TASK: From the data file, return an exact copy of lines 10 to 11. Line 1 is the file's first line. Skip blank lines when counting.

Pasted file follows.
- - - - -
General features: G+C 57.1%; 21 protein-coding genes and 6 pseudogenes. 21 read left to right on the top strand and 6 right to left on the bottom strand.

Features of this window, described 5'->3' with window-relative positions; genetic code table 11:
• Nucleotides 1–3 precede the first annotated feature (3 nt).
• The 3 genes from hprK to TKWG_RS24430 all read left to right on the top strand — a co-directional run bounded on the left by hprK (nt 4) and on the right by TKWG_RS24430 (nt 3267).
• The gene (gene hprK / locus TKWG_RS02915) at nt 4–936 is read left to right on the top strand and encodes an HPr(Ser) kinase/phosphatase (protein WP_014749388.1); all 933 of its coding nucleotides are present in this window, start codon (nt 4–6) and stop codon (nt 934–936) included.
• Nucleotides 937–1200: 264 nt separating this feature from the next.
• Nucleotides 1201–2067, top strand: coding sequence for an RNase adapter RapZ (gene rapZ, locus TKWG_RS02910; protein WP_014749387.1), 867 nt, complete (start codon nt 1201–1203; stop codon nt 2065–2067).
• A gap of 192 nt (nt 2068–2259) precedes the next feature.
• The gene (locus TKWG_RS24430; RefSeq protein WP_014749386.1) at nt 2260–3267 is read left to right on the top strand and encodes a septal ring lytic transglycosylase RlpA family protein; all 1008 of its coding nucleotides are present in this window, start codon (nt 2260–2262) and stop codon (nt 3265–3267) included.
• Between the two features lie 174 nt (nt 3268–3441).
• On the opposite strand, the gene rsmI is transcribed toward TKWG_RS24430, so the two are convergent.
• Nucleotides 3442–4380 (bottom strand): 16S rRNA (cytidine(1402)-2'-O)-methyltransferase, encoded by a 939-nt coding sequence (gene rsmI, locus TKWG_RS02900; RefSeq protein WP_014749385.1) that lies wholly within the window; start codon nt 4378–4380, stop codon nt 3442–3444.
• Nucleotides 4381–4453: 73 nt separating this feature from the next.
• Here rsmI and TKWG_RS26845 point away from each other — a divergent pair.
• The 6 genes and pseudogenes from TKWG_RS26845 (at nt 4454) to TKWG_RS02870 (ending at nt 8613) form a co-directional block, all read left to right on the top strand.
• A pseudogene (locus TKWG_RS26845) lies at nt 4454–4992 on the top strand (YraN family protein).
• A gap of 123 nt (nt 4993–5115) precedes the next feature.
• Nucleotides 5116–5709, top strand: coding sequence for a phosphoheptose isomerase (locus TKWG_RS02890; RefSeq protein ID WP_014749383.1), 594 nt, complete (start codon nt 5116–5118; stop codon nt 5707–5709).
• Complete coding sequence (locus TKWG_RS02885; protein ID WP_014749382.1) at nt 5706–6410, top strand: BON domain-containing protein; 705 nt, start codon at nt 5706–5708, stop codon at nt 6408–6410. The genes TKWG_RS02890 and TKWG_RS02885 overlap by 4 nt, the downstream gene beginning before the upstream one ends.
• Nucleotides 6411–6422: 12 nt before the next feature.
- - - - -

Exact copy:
• Between the two features lie 174 nt (nt 3268–3441).
• On the opposite strand, the gene rsmI is transcribed toward TKWG_RS24430, so the two are convergent.